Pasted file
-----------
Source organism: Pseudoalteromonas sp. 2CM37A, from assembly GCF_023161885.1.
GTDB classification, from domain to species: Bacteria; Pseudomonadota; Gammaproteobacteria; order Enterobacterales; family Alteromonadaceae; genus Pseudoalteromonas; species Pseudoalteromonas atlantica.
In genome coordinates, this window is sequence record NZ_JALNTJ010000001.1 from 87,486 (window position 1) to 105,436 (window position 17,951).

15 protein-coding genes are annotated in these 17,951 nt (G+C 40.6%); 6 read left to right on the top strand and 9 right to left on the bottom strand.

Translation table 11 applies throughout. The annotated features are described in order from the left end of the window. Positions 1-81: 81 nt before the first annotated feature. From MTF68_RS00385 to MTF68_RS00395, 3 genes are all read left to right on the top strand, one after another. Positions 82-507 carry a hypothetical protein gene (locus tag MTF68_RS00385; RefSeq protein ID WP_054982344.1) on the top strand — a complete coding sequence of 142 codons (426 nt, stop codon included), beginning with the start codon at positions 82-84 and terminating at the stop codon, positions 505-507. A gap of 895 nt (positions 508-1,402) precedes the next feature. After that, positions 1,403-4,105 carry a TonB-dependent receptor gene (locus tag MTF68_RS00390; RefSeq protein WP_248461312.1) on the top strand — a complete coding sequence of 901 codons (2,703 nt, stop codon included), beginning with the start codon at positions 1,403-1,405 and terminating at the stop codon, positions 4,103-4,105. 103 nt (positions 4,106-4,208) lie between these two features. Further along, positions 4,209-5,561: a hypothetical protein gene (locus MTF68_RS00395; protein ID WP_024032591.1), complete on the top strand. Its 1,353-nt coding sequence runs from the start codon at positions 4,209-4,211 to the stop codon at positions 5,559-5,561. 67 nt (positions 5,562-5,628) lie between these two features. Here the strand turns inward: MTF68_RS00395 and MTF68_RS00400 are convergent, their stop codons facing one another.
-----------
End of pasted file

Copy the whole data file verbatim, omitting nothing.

Source organism: Pseudoalteromonas sp. 2CM37A, from assembly GCF_023161885.1.
GTDB classification, from domain to species: Bacteria; Pseudomonadota; Gammaproteobacteria; order Enterobacterales; family Alteromonadaceae; genus Pseudoalteromonas; species Pseudoalteromonas atlantica.
In genome coordinates, this window is sequence record NZ_JALNTJ010000001.1 from 87,486 (window position 1) to 105,436 (window position 17,951).

15 protein-coding genes are annotated in these 17,951 nt (G+C 40.6%); 6 read left to right on the top strand and 9 right to left on the bottom strand.

Translation table 11 applies throughout. The annotated features are described in order from the left end of the window. Positions 1-81: 81 nt before the first annotated feature. From MTF68_RS00385 to MTF68_RS00395, 3 genes are all read left to right on the top strand, one after another. Positions 82-507 carry a hypothetical protein gene (locus tag MTF68_RS00385; RefSeq protein ID WP_054982344.1) on the top strand — a complete coding sequence of 142 codons (426 nt, stop codon included), beginning with the start codon at positions 82-84 and terminating at the stop codon, positions 505-507. A gap of 895 nt (positions 508-1,402) precedes the next feature. After that, positions 1,403-4,105 carry a TonB-dependent receptor gene (locus tag MTF68_RS00390; RefSeq protein WP_248461312.1) on the top strand — a complete coding sequence of 901 codons (2,703 nt, stop codon included), beginning with the start codon at positions 1,403-1,405 and terminating at the stop codon, positions 4,103-4,105. 103 nt (positions 4,106-4,208) lie between these two features. Further along, positions 4,209-5,561: a hypothetical protein gene (locus MTF68_RS00395; protein ID WP_024032591.1), complete on the top strand. Its 1,353-nt coding sequence runs from the start codon at positions 4,209-4,211 to the stop codon at positions 5,559-5,561. 67 nt (positions 5,562-5,628) lie between these two features. Here the strand turns inward: MTF68_RS00395 and MTF68_RS00400 are convergent, their stop codons facing one another.